Fri, Nov 21, 2003 - Page 5 News List

Activists delay sheep shipment

TAINTED GOODS Animal rights activists claimed to have mixed pig meat with the animals' feed, forcing the shipment to Muslim countries to be held back pending tests


Animal rights activists claimed victory yesterday in their attempts to sabotage Australia's lucrative live animal export business when a shipment of 70,000 sheep destined for the Middle East was delayed as quarantine officials investigated claims the livestock had been fed pig meat.

The animals were bound for Islamic countries, but because they may have eaten pork, they would be considered inedible in those countries.

"This is a fantastic result and we are pleased that our protest has worked and the sheep will not be loaded," Animal Liberation campaigner Ralph Hahnheuser said.

Investigators said yesterday they'd found animal product on the feedlot, dismissing suggestions by the owner of the feedlot that the whole operation was a hoax. Chief Veterinary Officer Hugh Millar said more tests would be conducted on the material found.

A 40-year-old man was arrested in Portland near where the sheep were being held, and was helping police with their enquires, a police spokeswoman said on condition of anonymity. There were no other details immediately available.

Australian livestock exporters are already reeling from a recent scandal in which a boatload of sheep was stranded for weeks in Middle Eastern waters following claims by Saudi Arabia that the animals were diseased.

Those sheep were finally unloaded in Eritrea after the Australian government spent millions of dollars buying them back and providing extra food to keep them alive while at sea for 11 weeks. Even so, about 3,770 of the 50,000 sheep died.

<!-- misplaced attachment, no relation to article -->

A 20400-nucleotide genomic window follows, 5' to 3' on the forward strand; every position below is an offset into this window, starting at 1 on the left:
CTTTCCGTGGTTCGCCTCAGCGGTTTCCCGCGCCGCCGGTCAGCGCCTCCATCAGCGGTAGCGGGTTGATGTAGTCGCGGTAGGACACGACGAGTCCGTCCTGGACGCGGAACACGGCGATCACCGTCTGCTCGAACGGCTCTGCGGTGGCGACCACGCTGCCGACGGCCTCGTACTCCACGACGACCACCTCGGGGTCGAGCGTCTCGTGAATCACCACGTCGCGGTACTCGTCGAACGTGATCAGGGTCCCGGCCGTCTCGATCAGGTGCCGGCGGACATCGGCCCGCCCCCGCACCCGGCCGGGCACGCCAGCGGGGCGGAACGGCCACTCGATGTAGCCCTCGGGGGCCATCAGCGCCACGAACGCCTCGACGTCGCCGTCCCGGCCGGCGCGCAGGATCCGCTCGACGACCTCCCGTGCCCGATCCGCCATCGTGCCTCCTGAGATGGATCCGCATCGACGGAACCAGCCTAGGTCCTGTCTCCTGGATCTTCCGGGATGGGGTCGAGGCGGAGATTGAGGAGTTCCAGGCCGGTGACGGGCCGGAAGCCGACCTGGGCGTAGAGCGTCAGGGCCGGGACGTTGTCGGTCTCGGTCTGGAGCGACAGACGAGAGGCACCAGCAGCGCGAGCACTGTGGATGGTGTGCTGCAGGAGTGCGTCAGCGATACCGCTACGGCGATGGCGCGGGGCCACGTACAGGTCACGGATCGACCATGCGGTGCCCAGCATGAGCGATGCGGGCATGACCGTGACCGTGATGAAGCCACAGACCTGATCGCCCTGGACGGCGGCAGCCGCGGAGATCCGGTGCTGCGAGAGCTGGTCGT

The Animal Liberation group said on Wednesday that protesters had snuck onto a feedlot in the city of Portland in the southern state of Victoria and spread pig meat into the sheep's water and food system.

Feedlot owner Philip King said his security guards had not seen any activity at the site, and called the operation a hoax. A video recording the group released to local media as evidence of the operation was inconclusive.

The sheep were supposed to board the export carrier Al Shuwaikh yesterday, but quarantine officials said they would not allow the shipment to go ahead until the investigation was complete.

"These sheep will definitely not be loaded today," said Carson Creigh, a spokesman for the Australian Quarantine and Inspection Service.

If the protesters are charged and convicted of feeding the sheep animal meat they could face fines of up to A$24,000 (US$17,000) as well as a possible two-year prison sentence, under state law.

The protesters denied breaking the law.

"We sought legal and veterinary advice before we took this action and we are confident that we acted within the law," Hahnheuser said.

Animal rights campaigners call the live export trade cruel because the animals are shipped in containers that often are severely crowded and hot.

Australia ships live animals to Islamic countries that require halal meat products -- meat from an animal that has been killed by a Muslim who slits its jugular vein and drains all the blood from the carcass.

The trade is worth A$195 million (US$140 million) a year, and Prime Minister John Howard has insisted it will continue.

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